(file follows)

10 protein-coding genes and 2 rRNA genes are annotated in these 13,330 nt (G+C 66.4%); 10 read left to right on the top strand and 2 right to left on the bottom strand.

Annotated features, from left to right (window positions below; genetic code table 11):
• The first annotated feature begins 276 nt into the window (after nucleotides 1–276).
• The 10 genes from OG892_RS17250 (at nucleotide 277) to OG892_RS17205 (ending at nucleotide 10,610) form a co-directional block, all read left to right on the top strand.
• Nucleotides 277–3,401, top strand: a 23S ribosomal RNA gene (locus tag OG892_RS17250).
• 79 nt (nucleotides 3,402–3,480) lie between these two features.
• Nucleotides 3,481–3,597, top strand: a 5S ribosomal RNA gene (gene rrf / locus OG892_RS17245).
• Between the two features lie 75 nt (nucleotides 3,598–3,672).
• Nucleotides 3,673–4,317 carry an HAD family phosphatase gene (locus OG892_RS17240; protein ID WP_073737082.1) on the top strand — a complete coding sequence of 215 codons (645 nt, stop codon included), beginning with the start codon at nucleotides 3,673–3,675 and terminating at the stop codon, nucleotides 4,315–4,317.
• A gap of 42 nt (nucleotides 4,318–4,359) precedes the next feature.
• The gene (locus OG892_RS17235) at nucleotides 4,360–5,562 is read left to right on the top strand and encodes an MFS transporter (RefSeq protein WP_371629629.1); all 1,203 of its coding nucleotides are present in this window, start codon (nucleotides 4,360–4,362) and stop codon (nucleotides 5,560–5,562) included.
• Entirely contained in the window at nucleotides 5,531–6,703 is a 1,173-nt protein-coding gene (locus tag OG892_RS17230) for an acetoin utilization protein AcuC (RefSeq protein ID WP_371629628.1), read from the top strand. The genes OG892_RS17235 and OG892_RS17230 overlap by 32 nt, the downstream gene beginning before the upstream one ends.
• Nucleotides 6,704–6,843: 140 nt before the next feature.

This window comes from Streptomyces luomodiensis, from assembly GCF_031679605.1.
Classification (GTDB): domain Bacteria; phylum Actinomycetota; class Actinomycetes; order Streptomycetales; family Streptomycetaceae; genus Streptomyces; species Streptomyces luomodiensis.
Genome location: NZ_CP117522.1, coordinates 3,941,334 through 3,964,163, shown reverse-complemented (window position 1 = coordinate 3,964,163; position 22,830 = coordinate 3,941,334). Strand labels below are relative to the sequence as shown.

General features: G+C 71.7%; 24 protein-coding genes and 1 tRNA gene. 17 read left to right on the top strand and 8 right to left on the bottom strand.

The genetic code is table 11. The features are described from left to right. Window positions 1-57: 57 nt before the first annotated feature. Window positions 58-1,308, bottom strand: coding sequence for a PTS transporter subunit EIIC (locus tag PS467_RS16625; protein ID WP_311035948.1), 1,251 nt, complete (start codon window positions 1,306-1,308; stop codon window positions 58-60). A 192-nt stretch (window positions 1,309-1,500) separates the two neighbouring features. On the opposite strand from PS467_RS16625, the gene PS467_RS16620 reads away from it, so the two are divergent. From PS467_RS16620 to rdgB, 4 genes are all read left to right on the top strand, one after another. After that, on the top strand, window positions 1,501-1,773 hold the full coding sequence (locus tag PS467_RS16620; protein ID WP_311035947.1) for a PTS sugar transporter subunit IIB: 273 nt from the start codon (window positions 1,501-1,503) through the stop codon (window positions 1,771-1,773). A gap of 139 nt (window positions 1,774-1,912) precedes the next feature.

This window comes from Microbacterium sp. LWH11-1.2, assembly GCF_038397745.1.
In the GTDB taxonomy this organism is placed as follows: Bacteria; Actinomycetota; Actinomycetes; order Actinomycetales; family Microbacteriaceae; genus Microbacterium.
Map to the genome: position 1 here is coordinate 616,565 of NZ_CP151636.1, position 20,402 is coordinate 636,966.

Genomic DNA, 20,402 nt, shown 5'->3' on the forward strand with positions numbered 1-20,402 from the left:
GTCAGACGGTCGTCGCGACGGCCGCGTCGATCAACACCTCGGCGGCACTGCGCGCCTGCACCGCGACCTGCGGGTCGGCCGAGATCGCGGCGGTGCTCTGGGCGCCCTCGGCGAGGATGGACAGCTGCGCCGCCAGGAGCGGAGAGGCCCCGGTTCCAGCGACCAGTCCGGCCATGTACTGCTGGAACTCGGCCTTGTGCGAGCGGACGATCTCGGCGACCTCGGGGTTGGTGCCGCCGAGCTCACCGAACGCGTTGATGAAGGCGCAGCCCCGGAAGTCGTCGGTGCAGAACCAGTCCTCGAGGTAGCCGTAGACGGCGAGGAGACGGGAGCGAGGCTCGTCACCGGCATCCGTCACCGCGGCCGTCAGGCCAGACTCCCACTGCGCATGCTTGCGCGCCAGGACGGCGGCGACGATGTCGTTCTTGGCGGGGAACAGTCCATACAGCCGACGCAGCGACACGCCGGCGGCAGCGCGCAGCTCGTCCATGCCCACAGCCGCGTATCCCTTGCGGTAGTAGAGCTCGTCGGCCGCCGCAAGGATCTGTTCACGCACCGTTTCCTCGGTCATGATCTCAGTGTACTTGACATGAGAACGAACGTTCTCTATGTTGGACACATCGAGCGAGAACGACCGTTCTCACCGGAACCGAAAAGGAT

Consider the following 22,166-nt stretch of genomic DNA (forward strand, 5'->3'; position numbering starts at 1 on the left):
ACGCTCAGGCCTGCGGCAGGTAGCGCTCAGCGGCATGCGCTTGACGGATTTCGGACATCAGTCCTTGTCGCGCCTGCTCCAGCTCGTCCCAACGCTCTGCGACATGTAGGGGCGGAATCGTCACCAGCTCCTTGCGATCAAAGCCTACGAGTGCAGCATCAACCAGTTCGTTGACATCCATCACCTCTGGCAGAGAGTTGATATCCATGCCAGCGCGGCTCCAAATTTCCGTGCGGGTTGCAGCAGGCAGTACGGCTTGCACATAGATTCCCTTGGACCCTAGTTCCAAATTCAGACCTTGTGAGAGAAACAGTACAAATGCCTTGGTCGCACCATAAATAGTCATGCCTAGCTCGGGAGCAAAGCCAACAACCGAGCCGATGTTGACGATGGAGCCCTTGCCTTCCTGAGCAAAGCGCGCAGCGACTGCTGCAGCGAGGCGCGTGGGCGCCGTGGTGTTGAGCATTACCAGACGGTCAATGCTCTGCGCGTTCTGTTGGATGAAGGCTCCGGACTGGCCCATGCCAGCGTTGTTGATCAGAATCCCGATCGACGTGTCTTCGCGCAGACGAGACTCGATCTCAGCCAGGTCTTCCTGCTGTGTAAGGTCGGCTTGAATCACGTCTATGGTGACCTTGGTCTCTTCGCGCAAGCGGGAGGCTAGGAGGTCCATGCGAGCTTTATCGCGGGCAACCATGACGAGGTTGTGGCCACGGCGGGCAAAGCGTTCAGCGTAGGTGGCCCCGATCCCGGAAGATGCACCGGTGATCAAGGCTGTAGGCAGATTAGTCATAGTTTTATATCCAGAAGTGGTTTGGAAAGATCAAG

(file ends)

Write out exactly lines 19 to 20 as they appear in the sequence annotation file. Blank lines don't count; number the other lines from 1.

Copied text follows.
This window comes from Microbacterium sp. LWH11-1.2, assembly GCF_038397745.1.
In the GTDB taxonomy this organism is placed as follows: Bacteria; Actinomycetota; Actinomycetes; order Actinomycetales; family Microbacteriaceae; genus Microbacterium.